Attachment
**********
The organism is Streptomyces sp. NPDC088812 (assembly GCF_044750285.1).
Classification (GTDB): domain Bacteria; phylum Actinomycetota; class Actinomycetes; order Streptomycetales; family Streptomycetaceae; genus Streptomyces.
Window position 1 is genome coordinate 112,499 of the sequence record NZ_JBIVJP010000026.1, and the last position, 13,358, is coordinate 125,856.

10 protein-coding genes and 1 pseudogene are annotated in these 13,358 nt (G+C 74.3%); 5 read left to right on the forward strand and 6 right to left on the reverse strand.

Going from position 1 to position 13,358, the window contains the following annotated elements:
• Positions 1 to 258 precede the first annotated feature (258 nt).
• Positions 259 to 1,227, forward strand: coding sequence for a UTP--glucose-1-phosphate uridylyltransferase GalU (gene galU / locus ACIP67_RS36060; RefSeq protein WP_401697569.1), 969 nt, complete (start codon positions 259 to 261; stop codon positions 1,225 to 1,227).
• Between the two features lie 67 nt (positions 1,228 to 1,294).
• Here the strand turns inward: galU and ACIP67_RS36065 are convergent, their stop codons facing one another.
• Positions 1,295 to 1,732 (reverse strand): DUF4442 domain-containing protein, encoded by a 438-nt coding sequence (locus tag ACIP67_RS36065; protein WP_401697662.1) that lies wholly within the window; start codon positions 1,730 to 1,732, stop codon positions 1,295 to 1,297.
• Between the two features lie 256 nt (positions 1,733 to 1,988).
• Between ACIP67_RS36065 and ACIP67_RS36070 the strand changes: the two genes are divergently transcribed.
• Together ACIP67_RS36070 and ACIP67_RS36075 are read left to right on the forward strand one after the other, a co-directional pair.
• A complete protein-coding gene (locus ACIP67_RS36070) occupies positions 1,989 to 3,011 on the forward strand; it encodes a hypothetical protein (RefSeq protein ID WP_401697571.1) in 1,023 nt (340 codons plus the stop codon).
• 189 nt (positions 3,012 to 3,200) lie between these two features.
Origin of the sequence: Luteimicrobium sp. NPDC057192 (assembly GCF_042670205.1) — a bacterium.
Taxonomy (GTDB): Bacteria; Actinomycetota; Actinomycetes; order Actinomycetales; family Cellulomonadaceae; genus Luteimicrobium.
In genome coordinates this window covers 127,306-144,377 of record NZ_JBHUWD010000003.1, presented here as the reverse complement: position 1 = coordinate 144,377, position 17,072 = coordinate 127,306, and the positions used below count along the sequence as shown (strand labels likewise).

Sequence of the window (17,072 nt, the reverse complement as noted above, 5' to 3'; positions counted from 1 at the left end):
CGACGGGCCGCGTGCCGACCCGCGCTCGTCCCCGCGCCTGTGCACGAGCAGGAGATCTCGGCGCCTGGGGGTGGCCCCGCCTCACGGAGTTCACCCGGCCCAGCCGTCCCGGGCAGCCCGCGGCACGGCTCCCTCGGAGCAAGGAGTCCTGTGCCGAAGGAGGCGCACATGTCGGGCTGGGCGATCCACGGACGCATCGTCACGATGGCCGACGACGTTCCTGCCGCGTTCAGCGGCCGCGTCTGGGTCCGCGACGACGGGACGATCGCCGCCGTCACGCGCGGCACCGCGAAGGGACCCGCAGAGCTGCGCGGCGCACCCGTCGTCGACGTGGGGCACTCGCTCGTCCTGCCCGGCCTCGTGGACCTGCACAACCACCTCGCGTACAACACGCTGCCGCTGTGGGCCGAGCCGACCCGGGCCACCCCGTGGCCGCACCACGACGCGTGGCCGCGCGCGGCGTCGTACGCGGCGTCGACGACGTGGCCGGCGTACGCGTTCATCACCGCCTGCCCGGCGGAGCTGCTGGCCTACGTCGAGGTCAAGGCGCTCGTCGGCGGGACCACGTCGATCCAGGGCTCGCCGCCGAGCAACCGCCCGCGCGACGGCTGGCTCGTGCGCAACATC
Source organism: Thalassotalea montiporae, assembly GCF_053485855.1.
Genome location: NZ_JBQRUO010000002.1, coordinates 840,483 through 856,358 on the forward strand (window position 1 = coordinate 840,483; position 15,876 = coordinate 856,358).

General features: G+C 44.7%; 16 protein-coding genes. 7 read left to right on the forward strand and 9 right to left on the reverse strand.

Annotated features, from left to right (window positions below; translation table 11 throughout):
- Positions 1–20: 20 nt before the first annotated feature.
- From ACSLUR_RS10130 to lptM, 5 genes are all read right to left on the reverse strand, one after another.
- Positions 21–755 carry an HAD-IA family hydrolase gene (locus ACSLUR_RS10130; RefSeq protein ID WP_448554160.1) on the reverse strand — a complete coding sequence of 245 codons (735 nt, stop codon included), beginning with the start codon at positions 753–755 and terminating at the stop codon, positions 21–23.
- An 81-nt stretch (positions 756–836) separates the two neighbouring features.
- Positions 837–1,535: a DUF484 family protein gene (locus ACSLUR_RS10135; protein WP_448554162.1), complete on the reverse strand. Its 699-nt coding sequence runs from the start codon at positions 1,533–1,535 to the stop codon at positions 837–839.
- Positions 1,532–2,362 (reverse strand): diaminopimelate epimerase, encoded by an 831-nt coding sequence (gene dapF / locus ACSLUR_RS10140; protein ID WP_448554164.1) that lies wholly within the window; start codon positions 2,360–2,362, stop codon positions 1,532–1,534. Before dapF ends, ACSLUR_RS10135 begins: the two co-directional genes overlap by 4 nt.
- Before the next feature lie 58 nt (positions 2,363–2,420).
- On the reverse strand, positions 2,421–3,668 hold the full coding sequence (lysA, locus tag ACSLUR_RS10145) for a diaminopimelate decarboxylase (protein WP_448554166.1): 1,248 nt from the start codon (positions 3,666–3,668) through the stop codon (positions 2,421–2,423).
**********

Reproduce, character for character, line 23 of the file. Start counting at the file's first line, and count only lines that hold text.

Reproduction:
General features: G+C 44.7%; 16 protein-coding genes. 7 read left to right on the forward strand and 9 right to left on the reverse strand.